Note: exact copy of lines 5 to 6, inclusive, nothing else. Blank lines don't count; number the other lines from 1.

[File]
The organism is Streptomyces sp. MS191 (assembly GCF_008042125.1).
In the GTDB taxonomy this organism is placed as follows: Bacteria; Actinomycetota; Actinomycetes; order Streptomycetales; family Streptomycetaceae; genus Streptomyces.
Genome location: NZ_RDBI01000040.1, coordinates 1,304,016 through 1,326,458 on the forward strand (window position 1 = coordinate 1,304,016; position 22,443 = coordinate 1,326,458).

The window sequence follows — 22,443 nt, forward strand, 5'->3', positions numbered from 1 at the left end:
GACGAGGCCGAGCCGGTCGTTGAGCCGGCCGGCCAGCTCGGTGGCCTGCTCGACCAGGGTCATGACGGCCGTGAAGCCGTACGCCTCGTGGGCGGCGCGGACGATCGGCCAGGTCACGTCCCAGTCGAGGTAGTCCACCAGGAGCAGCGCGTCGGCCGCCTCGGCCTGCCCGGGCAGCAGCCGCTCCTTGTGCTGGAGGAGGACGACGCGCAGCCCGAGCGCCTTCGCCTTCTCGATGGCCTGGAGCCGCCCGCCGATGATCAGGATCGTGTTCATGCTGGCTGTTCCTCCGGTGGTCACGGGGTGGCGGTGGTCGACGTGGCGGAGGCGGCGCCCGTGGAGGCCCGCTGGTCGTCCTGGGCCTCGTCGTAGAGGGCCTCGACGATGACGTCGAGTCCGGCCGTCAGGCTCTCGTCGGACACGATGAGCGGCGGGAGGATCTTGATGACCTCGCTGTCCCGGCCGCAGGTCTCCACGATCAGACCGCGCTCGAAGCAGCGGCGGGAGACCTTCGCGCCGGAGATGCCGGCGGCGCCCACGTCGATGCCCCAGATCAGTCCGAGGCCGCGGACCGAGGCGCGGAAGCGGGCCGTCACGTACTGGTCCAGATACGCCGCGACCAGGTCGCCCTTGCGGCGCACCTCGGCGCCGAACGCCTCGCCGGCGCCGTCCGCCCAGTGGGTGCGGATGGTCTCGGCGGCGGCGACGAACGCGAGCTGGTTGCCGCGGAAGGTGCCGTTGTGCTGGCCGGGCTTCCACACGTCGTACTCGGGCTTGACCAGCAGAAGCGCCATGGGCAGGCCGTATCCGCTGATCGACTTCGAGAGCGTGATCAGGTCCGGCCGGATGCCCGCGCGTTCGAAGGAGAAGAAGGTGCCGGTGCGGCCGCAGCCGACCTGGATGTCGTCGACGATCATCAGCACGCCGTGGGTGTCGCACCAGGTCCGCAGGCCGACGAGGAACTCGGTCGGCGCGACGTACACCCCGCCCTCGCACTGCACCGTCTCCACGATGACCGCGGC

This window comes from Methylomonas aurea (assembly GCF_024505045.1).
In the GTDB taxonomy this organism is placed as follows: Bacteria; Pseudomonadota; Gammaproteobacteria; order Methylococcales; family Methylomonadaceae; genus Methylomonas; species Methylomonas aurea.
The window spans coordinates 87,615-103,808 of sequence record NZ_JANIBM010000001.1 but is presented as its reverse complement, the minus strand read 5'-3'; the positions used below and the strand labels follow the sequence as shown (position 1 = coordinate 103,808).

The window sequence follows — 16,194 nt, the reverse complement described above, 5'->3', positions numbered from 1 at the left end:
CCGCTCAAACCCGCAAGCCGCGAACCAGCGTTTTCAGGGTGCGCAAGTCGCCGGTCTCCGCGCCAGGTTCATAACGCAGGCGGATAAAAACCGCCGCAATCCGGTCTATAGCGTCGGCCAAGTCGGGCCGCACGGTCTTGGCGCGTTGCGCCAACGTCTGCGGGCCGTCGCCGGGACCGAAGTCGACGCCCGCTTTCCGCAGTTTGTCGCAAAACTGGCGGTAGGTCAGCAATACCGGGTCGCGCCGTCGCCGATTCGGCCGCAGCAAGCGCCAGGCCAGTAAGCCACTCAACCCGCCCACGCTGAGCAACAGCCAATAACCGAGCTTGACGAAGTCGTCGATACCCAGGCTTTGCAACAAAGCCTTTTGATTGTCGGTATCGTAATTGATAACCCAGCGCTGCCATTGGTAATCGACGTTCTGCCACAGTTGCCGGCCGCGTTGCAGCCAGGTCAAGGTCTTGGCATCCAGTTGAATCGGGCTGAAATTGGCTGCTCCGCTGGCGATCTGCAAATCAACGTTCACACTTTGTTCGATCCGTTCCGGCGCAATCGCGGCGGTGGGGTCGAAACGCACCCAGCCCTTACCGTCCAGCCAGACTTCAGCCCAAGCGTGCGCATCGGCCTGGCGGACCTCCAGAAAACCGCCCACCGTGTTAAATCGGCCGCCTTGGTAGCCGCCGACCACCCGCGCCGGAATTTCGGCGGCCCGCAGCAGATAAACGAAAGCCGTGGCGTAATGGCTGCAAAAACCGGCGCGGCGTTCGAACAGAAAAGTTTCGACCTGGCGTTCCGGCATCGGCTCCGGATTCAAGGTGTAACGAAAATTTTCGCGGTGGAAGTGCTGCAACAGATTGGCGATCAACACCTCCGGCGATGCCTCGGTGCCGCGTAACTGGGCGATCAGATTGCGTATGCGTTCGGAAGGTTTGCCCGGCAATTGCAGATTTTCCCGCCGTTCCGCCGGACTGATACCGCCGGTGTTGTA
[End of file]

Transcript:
GACGAGGCCGAGCCGGTCGTTGAGCCGGCCGGCCAGCTCGGTGGCCTGCTCGACCAGGGTCATGACGGCCGTGAAGCCGTACGCCTCGTGGGCGGCGCGGACGATCGGCCAGGTCACGTCCCAGTCGAGGTAGTCCACCAGGAGCAGCGCGTCGGCCGCCTCGGCCTGCCCGGGCAGCAGCCGCTCCTTGTGCTGGAGGAGGACGACGCGCAGCCCGAGCGCCTTCGCCTTCTCGATGGCCTGGAGCCGCCCGCCGATGATCAGGATCGTGTTCATGCTGGCTGTTCCTCCGGTGGTCACGGGGTGGCGGTGGTCGACGTGGCGGAGGCGGCGCCCGTGGAGGCCCGCTGGTCGTCCTGGGCCTCGTCGTAGAGGGCCTCGACGATGACGTCGAGTCCGGCCGTCAGGCTCTCGTCGGACACGATGAGCGGCGGGAGGATCTTGATGACCTCGCTGTCCCGGCCGCAGGTCTCCACGATCAGACCGCGCTCGAAGCAGCGGCGGGAGACCTTCGCGCCGGAGATGCCGGCGGCGCCCACGTCGATGCCCCAGATCAGTCCGAGGCCGCGGACCGAGGCGCGGAAGCGGGCCGTCACGTACTGGTCCAGATACGCCGCGACCAGGTCGCCCTTGCGGCGCACCTCGGCGCCGAACGCCTCGCCGGCGCCGTCCGCCCAGTGGGTGCGGATGGTCTCGGCGGCGGCGACGAACGCGAGCTGGTTGCCGCGGAAGGTGCCGTTGTGCTGGCCGGGCTTCCACACGTCGTACTCGGGCTTGACCAGCAGAAGCGCCATGGGCAGGCCGTATCCGCTGATCGACTTCGAGAGCGTGATCAGGTCCGGCCGGATGCCCGCGCGTTCGAAGGAGAAGAAGGTGCCGGTGCGGCCGCAGCCGACCTGGATGTCGTCGACGATCATCAGCACGCCGTGGGTGTCGCACCAGGTCCGCAGGCCGACGAGGAACTCGGTCGGCGCGACGTACACCCCGCCCTCGCACTGCACCGTCTCCACGATGACCGCGGC

This window comes from Methylomonas aurea (assembly GCF_024505045.1).